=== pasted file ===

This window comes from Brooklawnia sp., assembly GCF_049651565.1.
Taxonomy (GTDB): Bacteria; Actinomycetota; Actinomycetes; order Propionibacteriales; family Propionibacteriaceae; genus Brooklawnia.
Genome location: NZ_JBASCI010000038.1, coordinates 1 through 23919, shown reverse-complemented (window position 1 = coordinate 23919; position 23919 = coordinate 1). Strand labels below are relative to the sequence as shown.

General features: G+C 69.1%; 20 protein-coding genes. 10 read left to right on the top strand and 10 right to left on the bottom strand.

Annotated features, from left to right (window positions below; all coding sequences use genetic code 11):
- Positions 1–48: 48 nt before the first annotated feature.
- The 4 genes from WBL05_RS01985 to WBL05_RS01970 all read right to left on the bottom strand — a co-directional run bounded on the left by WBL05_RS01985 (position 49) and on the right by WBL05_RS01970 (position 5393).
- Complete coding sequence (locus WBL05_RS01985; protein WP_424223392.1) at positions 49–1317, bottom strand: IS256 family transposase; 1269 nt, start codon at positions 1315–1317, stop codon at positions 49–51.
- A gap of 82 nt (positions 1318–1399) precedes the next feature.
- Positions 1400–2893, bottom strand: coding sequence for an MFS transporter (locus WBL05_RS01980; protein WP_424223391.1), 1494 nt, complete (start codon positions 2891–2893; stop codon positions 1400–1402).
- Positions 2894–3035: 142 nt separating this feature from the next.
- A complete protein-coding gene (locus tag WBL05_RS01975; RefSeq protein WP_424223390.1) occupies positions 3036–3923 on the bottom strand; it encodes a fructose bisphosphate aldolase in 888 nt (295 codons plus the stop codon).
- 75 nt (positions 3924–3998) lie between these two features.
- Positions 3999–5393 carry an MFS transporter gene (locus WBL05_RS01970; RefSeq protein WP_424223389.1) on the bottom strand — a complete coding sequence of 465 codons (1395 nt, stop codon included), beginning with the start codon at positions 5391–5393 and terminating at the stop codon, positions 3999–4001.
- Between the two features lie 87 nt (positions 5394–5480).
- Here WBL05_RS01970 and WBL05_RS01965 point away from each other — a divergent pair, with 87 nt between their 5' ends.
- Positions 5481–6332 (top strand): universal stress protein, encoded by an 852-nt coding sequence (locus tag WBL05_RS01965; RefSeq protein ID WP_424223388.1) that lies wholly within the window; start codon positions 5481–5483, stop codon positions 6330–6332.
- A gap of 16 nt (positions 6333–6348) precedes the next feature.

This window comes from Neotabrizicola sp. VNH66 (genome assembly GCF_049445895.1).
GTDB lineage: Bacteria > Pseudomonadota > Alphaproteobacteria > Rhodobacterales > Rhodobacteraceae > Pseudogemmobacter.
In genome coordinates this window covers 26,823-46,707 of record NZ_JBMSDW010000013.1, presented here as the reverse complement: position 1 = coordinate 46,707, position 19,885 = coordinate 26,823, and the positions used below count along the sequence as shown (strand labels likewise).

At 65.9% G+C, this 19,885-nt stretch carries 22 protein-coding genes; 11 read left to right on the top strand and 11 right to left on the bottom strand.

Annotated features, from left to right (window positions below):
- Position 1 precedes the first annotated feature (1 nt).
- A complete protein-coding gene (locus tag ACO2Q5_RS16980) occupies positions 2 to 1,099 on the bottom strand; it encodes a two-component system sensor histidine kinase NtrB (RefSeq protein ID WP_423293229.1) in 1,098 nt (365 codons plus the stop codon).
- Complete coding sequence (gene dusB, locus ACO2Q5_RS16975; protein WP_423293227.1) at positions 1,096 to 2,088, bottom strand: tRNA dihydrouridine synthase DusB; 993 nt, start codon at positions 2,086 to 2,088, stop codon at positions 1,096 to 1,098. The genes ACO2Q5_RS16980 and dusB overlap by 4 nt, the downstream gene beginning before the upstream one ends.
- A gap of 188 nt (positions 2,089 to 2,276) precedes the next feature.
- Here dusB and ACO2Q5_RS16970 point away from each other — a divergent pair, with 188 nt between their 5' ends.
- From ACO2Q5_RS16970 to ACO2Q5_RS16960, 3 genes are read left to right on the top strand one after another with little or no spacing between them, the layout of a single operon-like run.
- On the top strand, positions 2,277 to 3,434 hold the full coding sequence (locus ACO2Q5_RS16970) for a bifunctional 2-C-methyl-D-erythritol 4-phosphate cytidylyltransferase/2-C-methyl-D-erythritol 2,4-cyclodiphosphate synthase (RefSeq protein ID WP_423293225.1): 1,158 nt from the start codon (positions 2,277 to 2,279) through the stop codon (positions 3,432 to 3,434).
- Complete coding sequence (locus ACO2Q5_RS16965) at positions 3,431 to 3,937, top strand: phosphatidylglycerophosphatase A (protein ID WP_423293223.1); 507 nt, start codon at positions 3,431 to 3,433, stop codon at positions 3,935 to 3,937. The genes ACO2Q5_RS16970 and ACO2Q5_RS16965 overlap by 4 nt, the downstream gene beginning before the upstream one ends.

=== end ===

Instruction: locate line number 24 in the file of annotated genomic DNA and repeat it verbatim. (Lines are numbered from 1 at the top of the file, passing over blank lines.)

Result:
- Position 1 precedes the first annotated feature (1 nt).